Argentine issuance rose in the last few months, not in the least bit scraped by a spike in interest rates. Yet the future isn't as bright, with tighter regulatory scrutiny of consumer ABS (see story below) and poor diversity away from that asset class likely to take a toll.
In light of the global climate, however, growth has been impressive. Domestic issuance of ABS and MBS hit Ps7.3 billion ($2.3 billion) in the first 11 months of 2007, up 23% from the same timeframe last year, according to Gainvest Asset Management. Even after global turmoil forced average yields on senior tranches of ABS past 10% in August (see table), issuance proved resilient, with volumes up 34% in November year-on-year.
This month should be no different. "December's generally very strong," said Enrique Algorta, deputy head of capital markets at Gainvest. "There are a lot of originators that finance their operations with a take out in December." The average duration of the senior series of deals remains low, reflecting the stubborn lack of interest in taking long-term risk in Argentina. Delinquencies on consumer deals are rare and the country shows no signs of mimicking the U.S. subprime crisis, Algorta said. Consumers have been faithfully paying credit debt hovering at 40% annual rates, while penalties for late payments have actually led to higher flows than expected in some cases, he added. "Pools haven't deteriorated at all."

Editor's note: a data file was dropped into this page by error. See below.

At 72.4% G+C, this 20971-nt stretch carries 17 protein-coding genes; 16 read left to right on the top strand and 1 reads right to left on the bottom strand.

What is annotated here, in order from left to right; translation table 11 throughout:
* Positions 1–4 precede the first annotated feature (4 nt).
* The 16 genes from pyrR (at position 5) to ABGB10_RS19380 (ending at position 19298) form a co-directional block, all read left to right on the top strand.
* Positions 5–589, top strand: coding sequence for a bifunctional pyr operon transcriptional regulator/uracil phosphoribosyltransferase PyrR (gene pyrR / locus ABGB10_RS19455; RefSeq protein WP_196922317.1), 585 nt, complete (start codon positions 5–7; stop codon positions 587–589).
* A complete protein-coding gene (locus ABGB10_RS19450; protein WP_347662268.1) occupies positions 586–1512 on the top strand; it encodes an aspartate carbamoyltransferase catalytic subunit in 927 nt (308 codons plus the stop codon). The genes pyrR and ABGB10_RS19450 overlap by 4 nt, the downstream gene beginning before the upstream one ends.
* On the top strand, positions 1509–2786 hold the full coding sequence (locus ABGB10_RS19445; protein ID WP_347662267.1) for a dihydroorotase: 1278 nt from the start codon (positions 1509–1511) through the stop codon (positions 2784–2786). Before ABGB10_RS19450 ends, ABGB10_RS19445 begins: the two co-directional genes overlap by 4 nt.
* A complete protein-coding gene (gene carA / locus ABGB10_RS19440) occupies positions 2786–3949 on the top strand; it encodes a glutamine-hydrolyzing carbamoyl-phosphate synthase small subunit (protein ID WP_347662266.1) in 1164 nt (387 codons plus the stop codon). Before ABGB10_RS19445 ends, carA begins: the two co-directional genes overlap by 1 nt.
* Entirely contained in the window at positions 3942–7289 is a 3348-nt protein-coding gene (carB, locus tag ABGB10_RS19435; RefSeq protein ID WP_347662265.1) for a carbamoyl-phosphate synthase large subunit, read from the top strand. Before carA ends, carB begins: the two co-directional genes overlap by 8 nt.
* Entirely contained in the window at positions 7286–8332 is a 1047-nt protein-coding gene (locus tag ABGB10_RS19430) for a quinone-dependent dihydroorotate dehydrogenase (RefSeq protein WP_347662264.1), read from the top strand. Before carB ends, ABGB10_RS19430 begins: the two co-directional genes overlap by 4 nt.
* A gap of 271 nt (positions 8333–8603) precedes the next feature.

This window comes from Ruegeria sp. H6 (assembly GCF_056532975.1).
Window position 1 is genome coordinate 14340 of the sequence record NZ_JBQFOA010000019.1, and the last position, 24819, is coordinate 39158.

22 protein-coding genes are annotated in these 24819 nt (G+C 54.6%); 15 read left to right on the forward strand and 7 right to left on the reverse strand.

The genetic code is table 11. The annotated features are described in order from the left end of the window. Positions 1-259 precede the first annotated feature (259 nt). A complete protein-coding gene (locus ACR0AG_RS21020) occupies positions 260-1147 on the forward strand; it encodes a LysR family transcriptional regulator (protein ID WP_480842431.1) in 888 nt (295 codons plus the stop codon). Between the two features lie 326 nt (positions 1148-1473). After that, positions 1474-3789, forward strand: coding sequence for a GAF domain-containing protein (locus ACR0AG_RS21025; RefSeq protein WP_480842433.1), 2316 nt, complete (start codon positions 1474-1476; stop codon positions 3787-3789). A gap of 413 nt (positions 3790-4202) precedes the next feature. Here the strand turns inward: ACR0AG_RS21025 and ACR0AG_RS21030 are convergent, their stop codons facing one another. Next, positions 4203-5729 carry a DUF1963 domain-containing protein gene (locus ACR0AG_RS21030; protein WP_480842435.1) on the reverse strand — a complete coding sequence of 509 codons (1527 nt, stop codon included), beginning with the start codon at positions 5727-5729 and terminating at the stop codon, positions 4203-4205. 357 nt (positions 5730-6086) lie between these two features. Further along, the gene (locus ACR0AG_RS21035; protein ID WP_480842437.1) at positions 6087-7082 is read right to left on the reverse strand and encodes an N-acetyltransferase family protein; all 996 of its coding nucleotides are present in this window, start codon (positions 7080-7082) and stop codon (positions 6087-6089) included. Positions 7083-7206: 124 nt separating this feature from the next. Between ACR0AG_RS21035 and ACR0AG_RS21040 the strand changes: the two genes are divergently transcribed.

But growth is unlikely to hold indefinitely, as authorities seemed to be taking a jaundiced view of consumer ABS, which accounted for a whopping 83% of issuance in the year through November.
Other asset classes have been less than compelling. Mortgages are not a profitable business following the 2002 crisis. Banks only originate them as a cross-selling strategy, making MBS sporadic. Infrastructure - glowing with promise when a gas pipeline ABS surfaced last December - lost its luster when that same project became entangled in a bribery scandal.
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